Here’s a question from a reader in an all-too-common position these days: drowning in student loan debt.
I have a little bit of credit card debt, but it isn’t that bad. What really hurts is all the student loans that I have.
Unfortunately for me, I was the first of my siblings to go to college, and so my parents and I were very new to getting financial aid and all of that. I ended up having to pay for almost my entire education with student loans. Now more than half my paycheck goes to paying them off, and I don’t feel like I am making any sort of a dent. I am trying to find the best way to pay them off without going completely broke.
I think my student loan debt is around $126,000 and I have several different companies that I have loans with: The Department of Education, Wells Fargo, AES and ACS. I’ve tried to figure out consolidation on my own, but it is all very confusing. Do you have any tips for me?
I’d appreciate any advice you can offer!
I wish Becky’s problem was unique, but she’s definitely got company. Some statistics from a recent Wall Street Journal article:
- The average debt for this year’s graduates who have student loans is more than $35,000. That’s about twice what it was at the turn of the century.
- More than 70 percent of those getting bachelor’s degrees this year will have a student loan. Twenty years ago, fewer than half did.
- According to the Federal Reserve Bank of St. Louis, of those Americans paying down student debt, more than 27 percent are at least a month behind on their payments.
College should improve your life — not ruin it
Before we start on Becky’s question, indulge me while I do a little venting.
While we’re all responsible for the consequences of our actions, I believe part of the blame for the ridiculous level of student loan debt rests with America’s higher education system. College shouldn’t cost so much, and more should be done to educate students and families about avoiding this sort of massive borrowing.
For example, thanks to technology, it’s relatively easy to shave tens of thousands from the cost of college. Online learning is one way. From a 2010 story called College for $1,000 a Year?:
Straighterline is a company that provides college classes online for a tiny fraction of typical college costs – for example, you can take courses for either $99 a month plus $39 per course, or a flat rate of $999 for 10 courses – essentially your entire freshman year. You don’t have to ace Algebra 101 to see the savings: that’s up to 92 percent off what you’d pay on average for a year of college at a public or private institution, and done at your own pace.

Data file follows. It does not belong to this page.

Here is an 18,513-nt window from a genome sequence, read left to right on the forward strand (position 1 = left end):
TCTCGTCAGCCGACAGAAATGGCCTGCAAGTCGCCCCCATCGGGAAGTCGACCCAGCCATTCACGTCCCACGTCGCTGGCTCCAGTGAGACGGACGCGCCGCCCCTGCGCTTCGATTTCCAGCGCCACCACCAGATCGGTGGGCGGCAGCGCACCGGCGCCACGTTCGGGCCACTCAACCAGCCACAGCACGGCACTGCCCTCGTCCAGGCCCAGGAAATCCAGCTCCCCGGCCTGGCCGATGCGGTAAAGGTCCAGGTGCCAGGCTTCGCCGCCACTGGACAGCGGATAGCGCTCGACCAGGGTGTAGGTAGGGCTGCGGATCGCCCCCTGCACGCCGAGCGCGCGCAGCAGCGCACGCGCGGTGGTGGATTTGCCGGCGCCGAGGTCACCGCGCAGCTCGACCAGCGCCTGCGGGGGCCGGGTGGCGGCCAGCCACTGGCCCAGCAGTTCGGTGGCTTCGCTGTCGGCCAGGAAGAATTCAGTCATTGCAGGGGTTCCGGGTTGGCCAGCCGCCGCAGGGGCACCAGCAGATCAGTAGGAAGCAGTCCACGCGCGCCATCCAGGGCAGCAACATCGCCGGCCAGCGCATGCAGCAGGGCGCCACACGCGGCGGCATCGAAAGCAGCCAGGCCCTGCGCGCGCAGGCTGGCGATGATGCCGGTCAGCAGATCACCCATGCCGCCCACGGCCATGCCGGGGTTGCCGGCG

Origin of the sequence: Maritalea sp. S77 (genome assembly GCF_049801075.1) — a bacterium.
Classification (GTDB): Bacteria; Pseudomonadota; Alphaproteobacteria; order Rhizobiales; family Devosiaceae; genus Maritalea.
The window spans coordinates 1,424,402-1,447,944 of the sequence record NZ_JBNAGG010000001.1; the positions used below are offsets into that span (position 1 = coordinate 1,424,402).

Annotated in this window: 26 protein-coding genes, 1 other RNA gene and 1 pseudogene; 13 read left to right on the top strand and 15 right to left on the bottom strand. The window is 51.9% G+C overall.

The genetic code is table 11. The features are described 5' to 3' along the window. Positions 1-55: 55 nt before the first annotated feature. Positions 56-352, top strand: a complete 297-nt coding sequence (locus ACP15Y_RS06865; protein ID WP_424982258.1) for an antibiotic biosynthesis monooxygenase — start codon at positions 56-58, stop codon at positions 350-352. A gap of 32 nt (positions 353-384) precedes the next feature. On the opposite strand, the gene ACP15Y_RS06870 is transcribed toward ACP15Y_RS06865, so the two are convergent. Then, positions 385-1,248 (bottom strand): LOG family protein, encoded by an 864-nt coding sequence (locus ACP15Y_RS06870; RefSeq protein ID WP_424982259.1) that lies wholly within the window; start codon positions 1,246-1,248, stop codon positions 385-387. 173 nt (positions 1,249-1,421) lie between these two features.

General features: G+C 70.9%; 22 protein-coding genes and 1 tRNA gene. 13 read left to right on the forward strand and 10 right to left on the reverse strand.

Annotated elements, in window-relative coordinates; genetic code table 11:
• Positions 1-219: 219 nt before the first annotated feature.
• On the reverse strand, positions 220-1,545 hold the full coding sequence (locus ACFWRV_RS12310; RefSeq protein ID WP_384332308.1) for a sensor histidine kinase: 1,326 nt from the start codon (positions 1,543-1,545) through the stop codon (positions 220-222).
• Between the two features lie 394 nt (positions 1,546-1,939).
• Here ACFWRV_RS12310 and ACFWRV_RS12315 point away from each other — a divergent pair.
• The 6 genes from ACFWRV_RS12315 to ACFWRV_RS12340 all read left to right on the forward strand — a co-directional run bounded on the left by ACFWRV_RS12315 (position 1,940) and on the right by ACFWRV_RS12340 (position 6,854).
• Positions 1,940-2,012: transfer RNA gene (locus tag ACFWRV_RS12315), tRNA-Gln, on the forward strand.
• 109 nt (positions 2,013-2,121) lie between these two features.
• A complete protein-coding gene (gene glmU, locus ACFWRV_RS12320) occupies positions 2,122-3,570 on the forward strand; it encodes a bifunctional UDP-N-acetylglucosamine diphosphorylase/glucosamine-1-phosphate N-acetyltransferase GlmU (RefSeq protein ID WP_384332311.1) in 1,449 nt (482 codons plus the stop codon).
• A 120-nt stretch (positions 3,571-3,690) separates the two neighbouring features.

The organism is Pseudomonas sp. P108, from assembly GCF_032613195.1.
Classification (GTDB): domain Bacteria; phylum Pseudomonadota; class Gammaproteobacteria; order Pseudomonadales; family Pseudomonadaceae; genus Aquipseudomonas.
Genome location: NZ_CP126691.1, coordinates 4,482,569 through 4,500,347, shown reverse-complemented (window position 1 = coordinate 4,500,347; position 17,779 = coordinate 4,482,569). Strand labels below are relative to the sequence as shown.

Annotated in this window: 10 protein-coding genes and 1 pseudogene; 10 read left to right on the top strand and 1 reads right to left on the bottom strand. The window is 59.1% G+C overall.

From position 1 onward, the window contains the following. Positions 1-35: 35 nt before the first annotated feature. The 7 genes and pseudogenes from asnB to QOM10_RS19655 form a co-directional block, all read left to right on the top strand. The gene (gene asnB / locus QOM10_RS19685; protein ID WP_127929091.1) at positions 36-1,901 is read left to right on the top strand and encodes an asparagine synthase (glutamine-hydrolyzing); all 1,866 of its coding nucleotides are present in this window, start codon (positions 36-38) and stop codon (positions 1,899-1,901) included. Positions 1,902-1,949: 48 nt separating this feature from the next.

I have no idea if these prices are current, but the point is Straighterline is one of several companies that has found a way to profitably exploit a bloated, radically overpriced higher education system. Our nation’s universities incubate much of the technology and innovation that are changing our world. Why can’t they harness some of it to make college more affordable?
The answer is they don’t have to. Because rather than making education more attainable, the current system is geared to making loans more attainable. Uncle Sam and banks profit on the loans, taxpayers provide the guarantees, and students and their parents are led to believe that massive loans are simply part of the college experience.
In a 2012 article from Bloomberg called Student Loans: Debt for Life, Education Secretary Arne Duncan says, “Obviously if you have no debt that’s maybe the best situation, but this is not bad debt to have. In fact, it’s very good debt to have.”
Tell that to Becky, Mr. Duncan.
Our universities should take some of that massive brain power and refocus it on serving students instead of supporting a system that’s obviously collapsing under its own weight. The high cost of higher education is a national disgrace.
That’s my two cents. Now let’s get to Becky’s question.